US Energy Storage Market Sees Record 3,512 MWh Deployed in Q1 2024, Up 89% YoY

Grid-scale deployment grew 101% YoY, while the C&I segment performed poorly


The U.S. energy storage market set a first-quarter record for capacity installed in Q1 2024, with 1,265 MW/3,512 MWh deployed across all segments. This marks the highest storage capacity installed in the U.S. in the first quarter, representing an 89% increase from Q1 2023.

In Q1, 993 MW/2,952 MWh of energy storage capacity was deployed in the grid-scale segment, up 101% year-over-year, with Nevada, Texas, and California accounting for 90% of the MW and MWh capacity, according to the latest report by Wood Mackenzie.

This represents the largest capacity installed in any Q1 to date. Additionally, more than 250 MW of residential storage was deployed in Q1, up 8% from Q4 2023.

California was the primary driver of this growth, adding 32 MW. California also led the commercial and industrial (C&I) segment, while New York and Massachusetts experienced one of their slowest C&I quarters in recent years.

The report mentioned that U.S. original equipment manufacturers (OEMs) are benefiting from new domestic content guidance and Section 301 tariffs. Storage prices from the cell to block level continue to decline due to lithium price drops and other factors in China, such as oversupply and intense competition.

OEMs and integrators were boosted by the recently released domestic content guidance, which altered the reporting structure to qualify for the 10% adder. This change allows developers to be eligible without including manufacturing costs from the OEM directly.

Nevada and Texas installed 38% and 35% of total Q1 capacity, respectively. However, in terms of MWh, Texas installed only 553 MWh, while Nevada saw 1,416 MWh installed. Texas led Q1 with 12 different storage projects, followed by California with 9.

The residential segment is growing quickly as the California market continues to expand. California tripled its number of installs between Q1 2023 and Q1 2024. With Q1 attachment rates at 41%, there is still much room for growth. High interest rates continue to affect the residential segment, increasing the share of third-party ownership installations.

C&I Segment Deployment Drops

The C&I segment had its worst quarterly deployment numbers in years. California’s commercial and industrial (C&I) storage deployments have remained stagnant, with most systems being interconnected under NEM 2.0.

New York and Massachusetts each had down quarters, which is not concerning given the C&I segment’s low quarterly number of installations. More projects are expected to come online in 2024 and 2025.

New capacity additions in 2024 are expected to surpass the 10 GW mark for the first time, with 75 GW forecasted across all segments through 2028.

2024 Forecast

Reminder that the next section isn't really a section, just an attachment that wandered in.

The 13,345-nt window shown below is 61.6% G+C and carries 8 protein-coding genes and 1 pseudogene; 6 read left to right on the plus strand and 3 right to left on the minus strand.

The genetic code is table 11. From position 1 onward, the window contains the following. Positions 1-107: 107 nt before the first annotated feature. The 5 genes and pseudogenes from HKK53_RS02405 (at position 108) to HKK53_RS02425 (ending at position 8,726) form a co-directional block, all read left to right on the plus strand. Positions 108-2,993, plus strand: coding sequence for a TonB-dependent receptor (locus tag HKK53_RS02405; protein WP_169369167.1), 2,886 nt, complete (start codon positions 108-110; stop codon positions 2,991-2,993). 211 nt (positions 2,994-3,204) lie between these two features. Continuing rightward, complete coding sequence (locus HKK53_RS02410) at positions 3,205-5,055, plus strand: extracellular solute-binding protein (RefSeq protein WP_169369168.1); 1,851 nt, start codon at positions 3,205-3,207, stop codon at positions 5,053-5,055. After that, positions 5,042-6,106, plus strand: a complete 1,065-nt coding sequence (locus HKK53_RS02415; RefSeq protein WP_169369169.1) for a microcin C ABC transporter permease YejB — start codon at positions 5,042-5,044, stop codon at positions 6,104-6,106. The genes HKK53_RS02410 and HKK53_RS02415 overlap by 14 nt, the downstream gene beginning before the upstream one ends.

In 2024, a capacity of 12.9 GW/35.8 GWh is expected to be deployed across all segments. The five-year grid-scale forecast increased by 5% quarter-over-quarter (QOQ) in MW terms due to an increased pipeline of announced projects.

This brings the cumulative new additions through 2028 to 62.2 GW. Over the next five years, over 10 GW of residential storage deployments are anticipated. The five-year residential forecast rose by 8% QoQ, largely due to declining system costs and emerging value streams in residential storage.

The five-year C&I forecast was reduced by 34% following the California Public Utilities Commission’s (CPUC) decision on community solar in May.

The report said the grid-scale segment is projected to see a 45% year-over-year increase with 11.1 GW/31.6 GWh installed, bringing the total cumulative volume to 62.6 GW/219 GWh in the next five years.

Growth is expected to flatten in 2025 and 2026 as project capacity is pushed into the later years of the forecast, largely due to early-stage development challenges such as permitting and siting, and interconnection queue timelines.

Over the next five years, 13 GW of distributed storage will be deployed, with the residential segment constituting 79% of distributed power capacity installations. The residential segment will install 10 GW of storage between 2024 and 2028 as storage becomes cheaper, the value of mid-day solar exports decreases, and new value-add opportunities emerge for distributed storage.

The report has forecasted that the C&I segment will install 2.6 GW of storage between 2024 and 2028, a 34% reduction from Wood Mackenzie’s previous forecast. The C&I segment continues to face the highest barriers to growth in the near term, but its strong value proposition and emerging value streams will make it an exciting growth segment in the later years of our ten-year forecast.

Wood Mackenzie and the American Clean Power Association reported breakneck growth for the U.S. energy market in 2023, shattering previous installation records across multiple segments, adding 8.7 GW of energy storage capacity.

A recent report by the International Energy Agency said energy storage infrastructure must expand by at least six times the current capacity if the world wants to triple renewables capacity by 2030 while maintaining electricity security.


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